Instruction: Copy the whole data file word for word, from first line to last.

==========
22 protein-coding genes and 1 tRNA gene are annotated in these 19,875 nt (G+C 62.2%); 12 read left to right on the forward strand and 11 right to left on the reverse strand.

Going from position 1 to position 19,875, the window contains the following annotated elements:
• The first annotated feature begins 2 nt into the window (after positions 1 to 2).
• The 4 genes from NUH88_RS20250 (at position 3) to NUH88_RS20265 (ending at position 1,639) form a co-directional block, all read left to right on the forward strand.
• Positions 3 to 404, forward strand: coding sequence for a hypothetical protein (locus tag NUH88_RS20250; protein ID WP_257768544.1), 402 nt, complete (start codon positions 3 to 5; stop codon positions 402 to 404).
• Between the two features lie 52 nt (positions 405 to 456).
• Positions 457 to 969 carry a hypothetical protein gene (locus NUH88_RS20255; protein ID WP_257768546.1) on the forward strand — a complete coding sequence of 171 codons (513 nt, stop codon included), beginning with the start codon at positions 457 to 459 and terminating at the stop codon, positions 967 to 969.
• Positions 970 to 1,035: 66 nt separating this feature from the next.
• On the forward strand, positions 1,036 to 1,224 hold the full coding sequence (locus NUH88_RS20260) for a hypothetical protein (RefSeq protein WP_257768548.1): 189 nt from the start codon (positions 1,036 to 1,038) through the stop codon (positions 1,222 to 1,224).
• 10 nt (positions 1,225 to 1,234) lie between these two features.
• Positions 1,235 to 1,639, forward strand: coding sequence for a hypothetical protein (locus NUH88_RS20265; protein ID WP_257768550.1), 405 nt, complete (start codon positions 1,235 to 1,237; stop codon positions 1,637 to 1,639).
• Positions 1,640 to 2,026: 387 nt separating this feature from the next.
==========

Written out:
22 protein-coding genes and 1 tRNA gene are annotated in these 19,875 nt (G+C 62.2%); 12 read left to right on the forward strand and 11 right to left on the reverse strand.

Going from position 1 to position 19,875, the window contains the following annotated elements:
• The first annotated feature begins 2 nt into the window (after positions 1 to 2).
• The 4 genes from NUH88_RS20250 (at position 3) to NUH88_RS20265 (ending at position 1,639) form a co-directional block, all read left to right on the forward strand.
• Positions 3 to 404, forward strand: coding sequence for a hypothetical protein (locus tag NUH88_RS20250; protein ID WP_257768544.1), 402 nt, complete (start codon positions 3 to 5; stop codon positions 402 to 404).
• Between the two features lie 52 nt (positions 405 to 456).
• Positions 457 to 969 carry a hypothetical protein gene (locus NUH88_RS20255; protein ID WP_257768546.1) on the forward strand — a complete coding sequence of 171 codons (513 nt, stop codon included), beginning with the start codon at positions 457 to 459 and terminating at the stop codon, positions 967 to 969.
• Positions 970 to 1,035: 66 nt separating this feature from the next.
• On the forward strand, positions 1,036 to 1,224 hold the full coding sequence (locus NUH88_RS20260) for a hypothetical protein (RefSeq protein WP_257768548.1): 189 nt from the start codon (positions 1,036 to 1,038) through the stop codon (positions 1,222 to 1,224).
• 10 nt (positions 1,225 to 1,234) lie between these two features.
• Positions 1,235 to 1,639, forward strand: coding sequence for a hypothetical protein (locus NUH88_RS20265; protein ID WP_257768550.1), 405 nt, complete (start codon positions 1,235 to 1,237; stop codon positions 1,637 to 1,639).
• Positions 1,640 to 2,026: 387 nt separating this feature from the next.